Theatre Students Produce on and off Stage


For every successful actor, there's an entire crew of people backstage who make sure the show goes on. At MCLA, the theatre department consists of not only many talented actors, but some gifted and hard-working production students, as well.  Over the summer, many can be found working at internships and staff positions at theatre companies throughout New England.

"I love that a lot of our students work," said Dawn Shamburger, MCLA professor in fine and performing arts.

Every semester and over the summer, at least one theatre student majoring in production or performance works at Massachusetts Museum of Contemporary Art (MASS MoCA) at the box office, in development or production. Other students this summer also are working at places such as the Barnstormers Theatre in New Hampshire and the Ogunquit Playhouse in Maine.

"I try to make sure that I encourage my students to get jobs in the summer," Shamburger said. "That's where they're going to build their resume. They work in our shops and they work on our stage. Adding to that education is working. Sometimes it's internships and sometimes it's positions. I try to encourage the internship first because it gets them out there and working.

"There are a lot of opportunities in internships," she continued. "It's an extra education with the production's panelists, designers and staff. The professionals working in the theatre company will talk to them and work closely with them, in some cases. It's not just cleaning up or pushing a broom around or getting coffee. They're actually working and doing and getting experience."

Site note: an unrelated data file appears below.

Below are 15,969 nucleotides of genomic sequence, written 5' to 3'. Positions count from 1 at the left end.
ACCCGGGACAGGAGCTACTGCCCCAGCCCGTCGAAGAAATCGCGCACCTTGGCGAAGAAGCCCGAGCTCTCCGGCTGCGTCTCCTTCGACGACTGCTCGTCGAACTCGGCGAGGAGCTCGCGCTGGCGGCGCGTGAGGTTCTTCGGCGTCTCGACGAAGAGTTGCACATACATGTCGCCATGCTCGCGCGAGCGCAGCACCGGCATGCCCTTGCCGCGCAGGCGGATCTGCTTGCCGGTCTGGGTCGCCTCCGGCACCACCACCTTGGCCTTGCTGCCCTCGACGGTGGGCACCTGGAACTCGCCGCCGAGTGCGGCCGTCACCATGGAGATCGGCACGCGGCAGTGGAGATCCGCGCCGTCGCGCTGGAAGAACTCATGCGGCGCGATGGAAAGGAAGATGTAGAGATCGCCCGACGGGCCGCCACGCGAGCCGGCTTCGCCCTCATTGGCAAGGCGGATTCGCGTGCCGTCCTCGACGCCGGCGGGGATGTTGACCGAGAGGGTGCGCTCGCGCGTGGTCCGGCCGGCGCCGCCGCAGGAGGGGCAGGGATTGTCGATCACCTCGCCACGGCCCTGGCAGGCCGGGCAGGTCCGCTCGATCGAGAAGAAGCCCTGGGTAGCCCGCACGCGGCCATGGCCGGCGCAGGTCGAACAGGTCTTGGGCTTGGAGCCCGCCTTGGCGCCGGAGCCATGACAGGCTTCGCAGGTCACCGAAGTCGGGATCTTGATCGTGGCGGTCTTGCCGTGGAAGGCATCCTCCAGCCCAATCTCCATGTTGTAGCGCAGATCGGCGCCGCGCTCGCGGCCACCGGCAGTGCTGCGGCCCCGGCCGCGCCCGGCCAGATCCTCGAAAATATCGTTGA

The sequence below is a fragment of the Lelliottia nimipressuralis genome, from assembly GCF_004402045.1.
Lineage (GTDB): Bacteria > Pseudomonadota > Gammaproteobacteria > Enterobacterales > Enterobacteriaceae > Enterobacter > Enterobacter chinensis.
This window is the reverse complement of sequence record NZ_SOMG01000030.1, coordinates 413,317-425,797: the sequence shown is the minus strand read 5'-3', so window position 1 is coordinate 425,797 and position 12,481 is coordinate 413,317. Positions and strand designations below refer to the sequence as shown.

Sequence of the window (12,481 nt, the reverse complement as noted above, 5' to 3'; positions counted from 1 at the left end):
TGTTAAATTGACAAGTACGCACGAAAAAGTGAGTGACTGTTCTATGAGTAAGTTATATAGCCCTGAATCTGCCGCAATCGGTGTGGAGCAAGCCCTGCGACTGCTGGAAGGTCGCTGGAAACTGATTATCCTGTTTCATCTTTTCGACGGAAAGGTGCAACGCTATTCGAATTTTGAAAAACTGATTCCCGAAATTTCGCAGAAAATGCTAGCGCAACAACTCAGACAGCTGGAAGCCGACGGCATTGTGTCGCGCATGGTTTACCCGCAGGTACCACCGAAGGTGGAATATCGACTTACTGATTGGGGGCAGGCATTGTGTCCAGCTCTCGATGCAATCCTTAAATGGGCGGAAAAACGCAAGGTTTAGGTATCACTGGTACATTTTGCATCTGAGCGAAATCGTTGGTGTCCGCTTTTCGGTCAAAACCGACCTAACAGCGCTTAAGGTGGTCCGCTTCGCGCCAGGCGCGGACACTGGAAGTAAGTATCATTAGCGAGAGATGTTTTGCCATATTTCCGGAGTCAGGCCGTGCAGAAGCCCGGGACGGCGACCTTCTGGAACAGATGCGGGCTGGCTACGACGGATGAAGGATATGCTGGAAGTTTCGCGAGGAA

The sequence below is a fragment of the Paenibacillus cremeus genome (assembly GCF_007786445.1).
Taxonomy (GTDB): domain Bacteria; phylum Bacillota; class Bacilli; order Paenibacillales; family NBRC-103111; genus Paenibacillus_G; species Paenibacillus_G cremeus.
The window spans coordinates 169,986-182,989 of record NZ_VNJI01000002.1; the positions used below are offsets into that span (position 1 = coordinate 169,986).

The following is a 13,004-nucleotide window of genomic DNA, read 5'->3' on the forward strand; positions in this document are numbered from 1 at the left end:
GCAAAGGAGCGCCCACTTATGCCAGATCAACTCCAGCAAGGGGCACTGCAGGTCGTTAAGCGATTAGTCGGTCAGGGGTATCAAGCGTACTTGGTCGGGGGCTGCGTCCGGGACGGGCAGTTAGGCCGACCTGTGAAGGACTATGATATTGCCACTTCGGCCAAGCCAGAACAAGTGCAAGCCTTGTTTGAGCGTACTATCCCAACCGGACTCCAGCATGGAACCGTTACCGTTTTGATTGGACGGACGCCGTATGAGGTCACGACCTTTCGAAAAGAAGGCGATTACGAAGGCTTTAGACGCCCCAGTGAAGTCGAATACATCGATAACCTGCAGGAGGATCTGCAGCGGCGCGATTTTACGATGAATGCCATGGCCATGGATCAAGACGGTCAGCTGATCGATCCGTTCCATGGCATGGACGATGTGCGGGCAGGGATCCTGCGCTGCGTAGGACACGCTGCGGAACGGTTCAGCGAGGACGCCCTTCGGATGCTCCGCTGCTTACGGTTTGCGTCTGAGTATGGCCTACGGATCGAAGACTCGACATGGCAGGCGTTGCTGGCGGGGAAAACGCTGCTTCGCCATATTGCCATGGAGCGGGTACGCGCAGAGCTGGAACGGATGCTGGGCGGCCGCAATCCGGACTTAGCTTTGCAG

Not only is MCLA in close proximity to a number of summer theatre companies in the region, the College has earned a reputation for having hard working and experienced students who are eager to learn. Once they've hired one MCLA student, they want more, Shamburger said.

"We had one student working at Ogunquit last summer. She's back this summer and they hired another MCLA student this summer," Shamburger explained. "Our students have the reputation of getting in there and working, getting it done and working hard."

That kind of experience is crucial to getting a summer internship in these students' chosen profession. And, because the internships often lead to paid positions, Shamburger encourages students to participate in an internship before their junior year.

 "Whether it's paid or not, an internship's really a way to get your name in there, into the company and get something on your resume," she said. "Depending on the theatre company, often if you do a good job and have a good reputation and they see you working hard, they're going to bring you back next year as a staff member instead."

Like the region's theatre companies, graduate schools, too, are learning of MCLA's talented theatre production students.

"A lot of our students are going on to grad school. Whenever I talk to grad schools our students have gone to, they say, 'If you have any more of this kind of student, please send them our way,'" Shamburger said.